Texas is full of great vacation destinations. Of course it is almost impossible to visit them all. And, the vast majority of visitors to Texas head to a handful of well-known tourist towns. While each of those popular vacation spots have plenty to offer visitors, so do these often overlooked Texas vacation destinations.
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The largest city in the South Texas plains region, Brownsville is nestled in a crook in the Rio Grande River just a few miles inland from the Gulf of Mexico. It is most often thought of as the "Gateway to Mexico" for visitors to nearby Port Isabel and South Padre Island wishing to head across to Brownsville's sister city, Matamoros, Mexico. However, Brownsville is very much a destination in its own right. With numerous shopping opportunities, including the Juarez Market, as well as a full complement of hotels, restaurants, museums, and attractions, Brownsville offers more than enough to keep visitors busy. The two most popular tourist attractions in Brownsville are the Palo Alto Battlefield, site of the first battle in the US/Mexico war, and the nationally-renown Gladys Porter Zoo.
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Historic Georgetown, Texas is the home to Texas' oldest university, Southwestern University, as well as the "Most Beautiful Town Square in Texas." With events staged throughout the year and a variety of historical and natural attractions, Georgetown has become a popular stop for visitors to the Texas Hill Country.
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Home to the mysterious "Marfa Lights," the tiny West Texas town of Marfa plays host to thousands of visitors annually, who come to watch this unexplained nightly light show. Although the lights have been viewed practically every night since 1883, no one has yet been able to explain why they occur. The Marfa Lights are the biggest attraction in Marfa. Today there is actually a 'Marfa Lights Viewing Area' as well as a Marfa Lights Festival. In addition to the lights, Marfa boasts a good complement of museums, art galleries, a winery and the Cowboy Hall of Fame.
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Home to Caddo Lake and nearby Lake O' the Pines, Jefferson is located near the Texas/Louisiana border and is widely known as the "Bed and Breakfast Capital of East Texas." During the mid-1800s, Jefferson was an important river port, shipping primarily cotton, but also other goods. In 1873, the Army Corps of Engineers removed a blockage from the Red River above Shreveport, effectively lowering the water level near Jefferson to the point riverboat traffic was no longer feasible. Today, Jefferson relies heavily on tourism. Most visitors are drawn by the area's history and natural attractions.Continue to 5 of 6 below.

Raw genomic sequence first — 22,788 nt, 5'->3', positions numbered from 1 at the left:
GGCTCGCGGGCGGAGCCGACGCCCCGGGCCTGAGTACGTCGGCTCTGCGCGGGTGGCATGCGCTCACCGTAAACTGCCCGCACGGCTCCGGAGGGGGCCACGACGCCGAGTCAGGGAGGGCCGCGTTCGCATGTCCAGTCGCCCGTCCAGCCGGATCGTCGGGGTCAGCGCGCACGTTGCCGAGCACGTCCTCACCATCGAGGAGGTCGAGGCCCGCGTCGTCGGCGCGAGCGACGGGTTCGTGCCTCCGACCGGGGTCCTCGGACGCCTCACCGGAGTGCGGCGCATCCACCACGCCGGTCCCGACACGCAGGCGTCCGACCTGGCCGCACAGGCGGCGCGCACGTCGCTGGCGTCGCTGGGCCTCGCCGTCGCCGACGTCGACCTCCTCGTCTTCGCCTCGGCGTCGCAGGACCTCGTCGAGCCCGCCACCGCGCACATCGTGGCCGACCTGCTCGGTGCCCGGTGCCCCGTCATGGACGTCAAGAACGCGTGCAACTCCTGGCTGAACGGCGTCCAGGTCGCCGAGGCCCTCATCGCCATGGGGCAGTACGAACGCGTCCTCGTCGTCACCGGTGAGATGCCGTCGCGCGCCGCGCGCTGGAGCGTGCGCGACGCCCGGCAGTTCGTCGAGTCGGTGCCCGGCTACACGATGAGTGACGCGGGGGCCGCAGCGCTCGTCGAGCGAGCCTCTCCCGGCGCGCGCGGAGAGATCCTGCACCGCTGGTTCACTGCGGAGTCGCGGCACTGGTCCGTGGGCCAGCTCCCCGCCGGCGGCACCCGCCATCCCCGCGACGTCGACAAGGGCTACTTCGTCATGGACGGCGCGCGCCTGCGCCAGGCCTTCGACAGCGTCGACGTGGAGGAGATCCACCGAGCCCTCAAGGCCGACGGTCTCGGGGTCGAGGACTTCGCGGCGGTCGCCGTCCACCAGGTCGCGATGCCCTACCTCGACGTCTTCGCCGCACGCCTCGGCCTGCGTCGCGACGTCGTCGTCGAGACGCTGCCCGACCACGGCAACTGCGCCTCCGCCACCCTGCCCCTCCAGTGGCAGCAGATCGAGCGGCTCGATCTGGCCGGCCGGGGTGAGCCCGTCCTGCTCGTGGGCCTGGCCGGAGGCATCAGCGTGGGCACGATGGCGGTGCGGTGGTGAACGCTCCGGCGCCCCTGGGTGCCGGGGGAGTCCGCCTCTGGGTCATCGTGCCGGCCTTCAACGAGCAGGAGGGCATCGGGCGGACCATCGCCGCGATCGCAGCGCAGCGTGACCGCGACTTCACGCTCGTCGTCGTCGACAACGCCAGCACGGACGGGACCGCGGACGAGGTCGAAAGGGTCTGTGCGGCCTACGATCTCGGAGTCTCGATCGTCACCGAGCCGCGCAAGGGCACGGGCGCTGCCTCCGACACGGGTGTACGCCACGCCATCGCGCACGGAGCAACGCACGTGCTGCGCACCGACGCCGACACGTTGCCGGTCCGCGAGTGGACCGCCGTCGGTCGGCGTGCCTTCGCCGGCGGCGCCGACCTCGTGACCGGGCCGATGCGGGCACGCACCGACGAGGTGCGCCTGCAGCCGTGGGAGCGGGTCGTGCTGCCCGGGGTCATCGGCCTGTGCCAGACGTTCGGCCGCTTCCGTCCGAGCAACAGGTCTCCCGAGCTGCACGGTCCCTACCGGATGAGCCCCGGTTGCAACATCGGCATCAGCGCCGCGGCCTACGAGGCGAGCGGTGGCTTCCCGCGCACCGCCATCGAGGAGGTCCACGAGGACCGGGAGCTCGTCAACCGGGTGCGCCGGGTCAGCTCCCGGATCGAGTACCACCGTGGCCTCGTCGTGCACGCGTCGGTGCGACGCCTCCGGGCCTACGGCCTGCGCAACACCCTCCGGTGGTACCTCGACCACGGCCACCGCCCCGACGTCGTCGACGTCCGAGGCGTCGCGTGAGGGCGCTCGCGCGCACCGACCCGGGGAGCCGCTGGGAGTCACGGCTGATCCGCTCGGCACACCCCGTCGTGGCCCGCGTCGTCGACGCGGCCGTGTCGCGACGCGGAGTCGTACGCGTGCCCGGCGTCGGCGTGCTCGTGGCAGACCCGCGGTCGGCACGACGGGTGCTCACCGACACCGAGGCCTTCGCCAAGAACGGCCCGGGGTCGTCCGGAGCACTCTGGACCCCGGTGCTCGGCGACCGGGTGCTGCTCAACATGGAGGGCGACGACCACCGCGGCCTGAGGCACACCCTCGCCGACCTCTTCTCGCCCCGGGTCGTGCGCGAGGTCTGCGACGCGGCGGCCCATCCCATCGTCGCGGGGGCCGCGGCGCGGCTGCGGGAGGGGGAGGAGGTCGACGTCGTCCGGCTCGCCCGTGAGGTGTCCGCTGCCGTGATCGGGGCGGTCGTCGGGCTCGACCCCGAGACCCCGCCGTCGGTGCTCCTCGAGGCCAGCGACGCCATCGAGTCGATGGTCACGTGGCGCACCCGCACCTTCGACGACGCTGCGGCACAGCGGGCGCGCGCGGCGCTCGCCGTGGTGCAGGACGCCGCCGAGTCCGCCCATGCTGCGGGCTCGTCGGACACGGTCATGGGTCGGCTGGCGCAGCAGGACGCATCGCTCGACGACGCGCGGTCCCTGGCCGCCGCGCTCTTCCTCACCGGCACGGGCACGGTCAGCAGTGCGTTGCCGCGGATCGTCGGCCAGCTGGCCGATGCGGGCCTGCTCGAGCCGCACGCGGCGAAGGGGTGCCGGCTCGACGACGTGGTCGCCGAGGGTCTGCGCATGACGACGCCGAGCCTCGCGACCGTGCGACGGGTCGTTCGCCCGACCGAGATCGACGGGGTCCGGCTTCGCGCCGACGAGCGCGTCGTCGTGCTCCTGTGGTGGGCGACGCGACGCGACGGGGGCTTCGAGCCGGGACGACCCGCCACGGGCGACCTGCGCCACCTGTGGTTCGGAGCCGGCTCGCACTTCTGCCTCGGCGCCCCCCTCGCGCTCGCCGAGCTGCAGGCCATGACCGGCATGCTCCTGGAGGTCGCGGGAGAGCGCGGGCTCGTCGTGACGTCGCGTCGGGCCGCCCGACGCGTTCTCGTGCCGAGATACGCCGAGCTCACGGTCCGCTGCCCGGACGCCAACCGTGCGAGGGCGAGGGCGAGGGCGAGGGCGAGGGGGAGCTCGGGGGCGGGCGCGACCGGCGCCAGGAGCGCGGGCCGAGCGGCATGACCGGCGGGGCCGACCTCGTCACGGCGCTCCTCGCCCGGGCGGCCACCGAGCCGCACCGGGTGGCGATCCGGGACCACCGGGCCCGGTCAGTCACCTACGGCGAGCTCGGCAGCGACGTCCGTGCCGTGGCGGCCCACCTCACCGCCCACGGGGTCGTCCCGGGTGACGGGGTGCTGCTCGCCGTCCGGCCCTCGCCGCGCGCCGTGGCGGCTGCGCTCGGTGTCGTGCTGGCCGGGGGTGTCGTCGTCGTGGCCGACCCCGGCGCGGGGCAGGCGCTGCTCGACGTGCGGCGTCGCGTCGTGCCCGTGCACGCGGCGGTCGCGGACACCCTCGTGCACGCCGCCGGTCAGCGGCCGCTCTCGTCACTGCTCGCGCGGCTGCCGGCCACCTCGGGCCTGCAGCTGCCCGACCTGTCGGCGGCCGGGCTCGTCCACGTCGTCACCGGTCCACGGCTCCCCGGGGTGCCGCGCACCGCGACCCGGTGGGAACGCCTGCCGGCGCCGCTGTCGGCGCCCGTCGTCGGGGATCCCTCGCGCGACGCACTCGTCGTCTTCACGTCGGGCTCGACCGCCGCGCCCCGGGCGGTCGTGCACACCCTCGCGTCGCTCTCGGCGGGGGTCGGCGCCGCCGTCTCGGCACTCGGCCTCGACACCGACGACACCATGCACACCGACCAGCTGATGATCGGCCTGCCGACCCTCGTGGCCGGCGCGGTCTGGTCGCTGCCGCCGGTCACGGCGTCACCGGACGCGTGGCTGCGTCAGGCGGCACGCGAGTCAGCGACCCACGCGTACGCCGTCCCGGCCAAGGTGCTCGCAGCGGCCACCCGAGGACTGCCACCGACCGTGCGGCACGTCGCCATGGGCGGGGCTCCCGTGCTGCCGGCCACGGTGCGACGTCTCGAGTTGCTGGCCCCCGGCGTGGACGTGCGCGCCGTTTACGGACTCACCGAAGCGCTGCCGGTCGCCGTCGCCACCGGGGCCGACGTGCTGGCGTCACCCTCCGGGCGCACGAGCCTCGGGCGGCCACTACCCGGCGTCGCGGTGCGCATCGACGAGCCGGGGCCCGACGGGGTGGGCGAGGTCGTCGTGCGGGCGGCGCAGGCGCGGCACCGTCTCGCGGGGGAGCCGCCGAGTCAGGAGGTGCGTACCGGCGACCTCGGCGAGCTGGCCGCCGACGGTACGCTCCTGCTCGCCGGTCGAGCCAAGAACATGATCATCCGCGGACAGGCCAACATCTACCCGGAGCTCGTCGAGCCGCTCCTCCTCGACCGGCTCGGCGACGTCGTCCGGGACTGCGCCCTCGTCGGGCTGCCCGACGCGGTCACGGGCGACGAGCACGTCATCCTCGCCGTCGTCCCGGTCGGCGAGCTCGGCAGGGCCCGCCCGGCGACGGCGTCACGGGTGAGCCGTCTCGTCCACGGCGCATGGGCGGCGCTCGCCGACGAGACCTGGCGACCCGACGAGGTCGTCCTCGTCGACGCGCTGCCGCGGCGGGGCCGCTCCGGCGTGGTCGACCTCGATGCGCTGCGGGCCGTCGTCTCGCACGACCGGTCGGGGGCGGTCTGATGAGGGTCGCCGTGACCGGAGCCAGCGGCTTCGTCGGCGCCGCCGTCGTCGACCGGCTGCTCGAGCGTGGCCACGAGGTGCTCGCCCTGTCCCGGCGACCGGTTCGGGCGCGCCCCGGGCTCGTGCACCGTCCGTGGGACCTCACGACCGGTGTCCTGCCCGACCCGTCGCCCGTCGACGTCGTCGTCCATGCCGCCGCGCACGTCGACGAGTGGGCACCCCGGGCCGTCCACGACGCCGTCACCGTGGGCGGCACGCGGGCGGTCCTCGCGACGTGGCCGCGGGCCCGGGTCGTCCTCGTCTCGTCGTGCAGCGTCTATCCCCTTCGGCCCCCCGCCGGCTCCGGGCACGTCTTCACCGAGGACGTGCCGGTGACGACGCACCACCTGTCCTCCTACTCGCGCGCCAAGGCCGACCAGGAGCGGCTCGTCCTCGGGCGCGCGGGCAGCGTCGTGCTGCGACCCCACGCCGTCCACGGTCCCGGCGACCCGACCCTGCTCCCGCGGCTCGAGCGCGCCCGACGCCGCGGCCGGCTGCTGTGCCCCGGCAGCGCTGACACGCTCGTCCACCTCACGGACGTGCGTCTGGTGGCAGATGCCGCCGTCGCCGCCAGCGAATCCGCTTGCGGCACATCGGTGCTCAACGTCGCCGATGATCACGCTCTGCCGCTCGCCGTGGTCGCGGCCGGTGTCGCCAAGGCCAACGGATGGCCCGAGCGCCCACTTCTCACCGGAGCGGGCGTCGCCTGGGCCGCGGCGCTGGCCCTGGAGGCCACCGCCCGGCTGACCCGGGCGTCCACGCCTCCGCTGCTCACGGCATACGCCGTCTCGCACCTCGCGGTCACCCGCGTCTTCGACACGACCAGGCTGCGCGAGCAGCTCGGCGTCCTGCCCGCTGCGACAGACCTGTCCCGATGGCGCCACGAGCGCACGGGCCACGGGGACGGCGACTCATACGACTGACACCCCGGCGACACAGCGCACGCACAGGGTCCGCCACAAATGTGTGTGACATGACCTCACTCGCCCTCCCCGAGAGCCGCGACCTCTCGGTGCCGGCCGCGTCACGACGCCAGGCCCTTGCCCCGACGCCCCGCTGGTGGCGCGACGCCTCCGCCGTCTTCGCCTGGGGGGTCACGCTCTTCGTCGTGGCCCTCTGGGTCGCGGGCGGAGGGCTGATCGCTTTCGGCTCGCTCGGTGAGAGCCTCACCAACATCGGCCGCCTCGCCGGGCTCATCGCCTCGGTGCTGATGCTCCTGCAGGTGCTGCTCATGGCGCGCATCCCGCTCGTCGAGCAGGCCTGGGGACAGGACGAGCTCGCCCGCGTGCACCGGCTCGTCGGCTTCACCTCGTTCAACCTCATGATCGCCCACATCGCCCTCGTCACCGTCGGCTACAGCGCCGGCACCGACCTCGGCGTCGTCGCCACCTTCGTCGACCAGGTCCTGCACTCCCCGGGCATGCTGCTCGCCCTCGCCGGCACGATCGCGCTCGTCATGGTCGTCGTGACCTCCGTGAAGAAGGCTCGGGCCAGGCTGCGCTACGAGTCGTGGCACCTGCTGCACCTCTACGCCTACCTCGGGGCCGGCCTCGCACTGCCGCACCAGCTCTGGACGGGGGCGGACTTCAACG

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Goliad is another small town with a big place in Texas history. The site of the most infamous battle in the Texas Revolution, the Texas Declaration of Independence was actually signed inside a mission in Goliad. However, the town is most closely related to the incident following a battle in 1836, when Col. James Fannin and 341 Texan soldiers were captured following the Battle of Coleto Creek and executed in what became known as the Goliad Massacre.
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Located just across the Laguna Madre Bay from South Padre Island, Port Isabel is almost its polar opposite. Whereas South Padre is new and modern, Port Isabel is historic and charming. In fact, Port Isabel is one of the oldest towns in Texas and its historical charm is undeniable. But, the two sister cities work well as complements to each other. Visiting Port Isabel's historic lighthouse, touring its museums or shopping around the Lighthouse Square, offer a nice change of pace from a busy beach vacation.